Glutaraldehyde is a dialdehyde that reacts with amino groups, sulfhydryl groups and possibly with aromatic ring structures. Fixatives containing glutaraldehyde are stronger protein crosslinkers than formaldehyde. They penetrate tissue more slowly, causing extraction of soluble antigens and modification of the structure. Tissues that have been fixed with a glutaraldehyde-based fixative must be treated with inert amine-containing molecules prior to the immunoassay because free, unsaturated aldehyde groups are available to covalently link amine-containing moieties such as antibodies. The most efficient aldehyde blockers are ethanolamine and lysine.

 

Other Fixatives

Mercuric chloride-based fixatives are used as an alternative to formaldehyde-based fixatives to overcome poor cytological preservation. These fixatives work by additive and coagulative properties. The major advantages of using these fixatives include good penetration resulting in more intense immunostaining and the preservation of cytological detail allowing for easier morphological interpretation. These fixatives often contain neutral salt to maintain tonicity and can be mixed with other fixatives to provide a balanced solution. Mercuric chloride-based fixatives include Helly and Zenker's Solution. Sections must be cleared of mercury deposits before immunostaining.

Precipitating fixatives include ethanol, methanol and acetone. They precipitate large protein molecules and are good for cytological preservation. These fixation reagents can also permeabilize cells, which may be critical depending on the sample. They are not good for electron microscopy, though, because they cause tissue shrinkage.

Diimidoester fixation using dimethyl suberimidate (DMS), an amine-reactive crosslinker, is an alternative to aldehyde-based fixation (Hassel, J. et al., 1974). DMS is a bifunctional reagent with the α and ε-amino groups of proteins. Diimidoesters are unique in that they carry an amido group next to the functional groups on the molecules. As a result, DMS does not affect the net charge of the protein. The advantages of using DMS as a fixative for both light and electron microscopy include retention of immunoreactivity of the antigen and the lack of aldehyde groups that require blocking.

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>Dimethyl Suberimidate (DMS)

Fixative Formulations for Specific Applications

While histochemistry and histopathology texts describe in detail a legion of different fixatives and their results on various tissue components, the most common fixatives and their general target antigens are listed below. Formulations for common fixatives then follow.

Fixatives commonly used for particular kinds of antigens.
Antigen Fixative
Most proteins, peptides and enzymes of low molecular weight 4% Paraformaldehyde
4% Paraformaldehyde-1% Glutaraldehyde
10% Neutral-Buffered Formalin (NBF)
Delicate tissue Bouin's Fixative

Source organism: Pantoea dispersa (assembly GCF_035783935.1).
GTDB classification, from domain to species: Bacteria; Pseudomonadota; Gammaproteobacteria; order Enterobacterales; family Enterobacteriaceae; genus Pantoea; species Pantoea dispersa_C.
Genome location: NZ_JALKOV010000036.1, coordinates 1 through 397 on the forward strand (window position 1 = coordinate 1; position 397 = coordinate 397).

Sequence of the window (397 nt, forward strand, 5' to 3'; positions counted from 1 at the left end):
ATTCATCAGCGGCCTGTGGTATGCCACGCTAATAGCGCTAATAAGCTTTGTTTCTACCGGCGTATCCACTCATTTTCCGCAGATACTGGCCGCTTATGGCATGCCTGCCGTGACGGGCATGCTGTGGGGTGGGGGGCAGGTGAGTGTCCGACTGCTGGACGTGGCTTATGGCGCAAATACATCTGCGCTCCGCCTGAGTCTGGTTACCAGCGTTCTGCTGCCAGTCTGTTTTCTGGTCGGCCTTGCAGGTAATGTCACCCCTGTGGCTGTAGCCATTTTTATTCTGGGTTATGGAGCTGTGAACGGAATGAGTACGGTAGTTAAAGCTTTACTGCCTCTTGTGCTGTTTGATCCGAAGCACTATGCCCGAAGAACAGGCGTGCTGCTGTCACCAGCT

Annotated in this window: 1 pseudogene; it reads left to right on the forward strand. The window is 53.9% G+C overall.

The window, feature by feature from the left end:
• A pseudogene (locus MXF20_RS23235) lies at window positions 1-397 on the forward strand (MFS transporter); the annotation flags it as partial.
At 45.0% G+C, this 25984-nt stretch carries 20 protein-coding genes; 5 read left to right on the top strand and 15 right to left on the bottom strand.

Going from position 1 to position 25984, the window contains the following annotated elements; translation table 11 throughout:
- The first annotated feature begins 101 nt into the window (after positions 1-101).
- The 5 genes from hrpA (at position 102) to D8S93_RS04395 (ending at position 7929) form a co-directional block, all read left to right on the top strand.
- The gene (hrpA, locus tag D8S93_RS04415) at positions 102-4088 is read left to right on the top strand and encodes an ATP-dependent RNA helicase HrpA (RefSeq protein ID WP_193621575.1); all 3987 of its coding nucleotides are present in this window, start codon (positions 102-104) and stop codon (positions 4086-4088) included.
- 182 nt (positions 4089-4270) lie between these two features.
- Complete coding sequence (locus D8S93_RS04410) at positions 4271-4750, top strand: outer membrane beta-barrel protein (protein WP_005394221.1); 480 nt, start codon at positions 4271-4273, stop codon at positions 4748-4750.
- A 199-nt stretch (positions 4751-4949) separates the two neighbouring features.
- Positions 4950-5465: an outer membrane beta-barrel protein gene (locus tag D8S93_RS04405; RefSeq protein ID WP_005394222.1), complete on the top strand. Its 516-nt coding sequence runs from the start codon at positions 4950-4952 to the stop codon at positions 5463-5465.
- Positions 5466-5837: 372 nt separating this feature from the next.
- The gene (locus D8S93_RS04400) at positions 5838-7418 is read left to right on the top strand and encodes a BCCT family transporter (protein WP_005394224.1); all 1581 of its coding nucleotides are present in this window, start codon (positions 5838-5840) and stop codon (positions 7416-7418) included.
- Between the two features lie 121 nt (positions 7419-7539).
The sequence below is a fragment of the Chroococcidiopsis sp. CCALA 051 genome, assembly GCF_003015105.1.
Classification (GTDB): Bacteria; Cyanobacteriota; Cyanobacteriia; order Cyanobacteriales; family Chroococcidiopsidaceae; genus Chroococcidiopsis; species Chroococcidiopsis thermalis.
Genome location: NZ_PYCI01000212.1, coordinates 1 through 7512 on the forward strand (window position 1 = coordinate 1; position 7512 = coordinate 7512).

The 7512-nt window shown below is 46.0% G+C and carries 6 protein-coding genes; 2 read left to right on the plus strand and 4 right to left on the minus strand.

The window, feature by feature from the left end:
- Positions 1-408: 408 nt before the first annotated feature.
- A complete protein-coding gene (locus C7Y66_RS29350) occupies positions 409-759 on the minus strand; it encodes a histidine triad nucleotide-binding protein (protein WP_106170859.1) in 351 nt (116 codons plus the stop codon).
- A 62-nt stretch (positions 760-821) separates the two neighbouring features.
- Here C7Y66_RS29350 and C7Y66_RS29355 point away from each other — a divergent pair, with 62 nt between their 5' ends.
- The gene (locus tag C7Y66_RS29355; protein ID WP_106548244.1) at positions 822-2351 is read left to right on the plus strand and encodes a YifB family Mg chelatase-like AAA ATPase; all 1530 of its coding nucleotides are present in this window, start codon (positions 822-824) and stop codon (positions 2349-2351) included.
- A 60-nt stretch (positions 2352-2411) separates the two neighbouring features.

Small molecules such as amino acids 4% Paraformaldehyde-1% Glutaraldehyde
Blood-forming organs (liver, spleen, bone marrow); connective tissue Zenker's Solution
Helly Solution
Nucleic acids Carnoy's Solution
Large protein antigens (immunoglobulin) Ice-Cold Acetone or Methanol (100%)
Ideal for electron microscopy 4% Paraformaldehyde-1% Glutaraldehyde
 
Common fixative formulations and notes on their storage and use.
4% Paraformaldehyde in 0.1M Phosphate Buffer

Mix together:
   • NaH2PO4, 3.2g
   • Na2HPO4, 10.9g
   • Distilled water, 1000mL
Adjust pH to 7.4
Then add:
   • Paraformaldehyde, 40g

Heat mixture to 60°C while stirring and add 1-2 drops of 1N NaOH to help paraformaldehyde dissolve. Cool and filter the solution.
4% Paraformaldehyde-1% Glutaraldehyde in 0.1M Phosphate Buffer
Prepare 4% paraformaldehyde in
0.1M phosphate buffer, as above.
Then add:
   • Glutaraldehyde, 20mL
 
Bouin's Fixative

Mix together:
   • Saturated aqueous picric acid, 750mL
   • 40% formaldehyde, 250mL
   • Glacial acetic acid, 50mL

Store at room temperature
10% Neutral-Buffered Formalin

Mix together:
   • Na2HPO4, anhydrous, 6.5g
   • NaH2PO4•H20, 4g
   • Distilled water, 900mL
Adjust pH to 7.4
Then add:
   • 40% formaldehyde, 100mL

Store at 4°C
Carnoy's Solution

Mix together:
   • Ethanol (absolute), 60mL
   • Chloroform, 30mL
   • Acetic acid, glacial, 10mL

 
Helly Solution

Mix together:
   • Mercuric chloride, 5g
   • Potassium dichromate, 2.5g
   • Distilled water, 100mL
   • 40% formaldehyde, 5mL

Heat, cool, filter in brown bottle. Wash sample for 24 hours with distilled water after fixation. Never use metal forceps to handle tissue.
Zenker's Solution

Mix together:
   • Mercuric chloride, 5g
   • Potassium dichromate, 2.5g
   • Distilled water, 100mL
   • Acetic acid, glacial, 5mL †

Heat, cool, filter in brown bottle. Wash sample for 24 hours with distilled water after fixation. Never use metal forceps to handle tissue.
Precipitating Solutions

Prepare:
Ice-cold acetone or methanol (100%)

Fix for 5-10 minutes at room temperature. Great for fixing AND permeabilizing, if needed.

†Add component right before use
 

References

  1. Hassel, J. and Hand, A.R. (1974). J. Histochem. Cytochem. 22 229-239.
 
Written and/or reviewed by Jared Snider, Ph.D.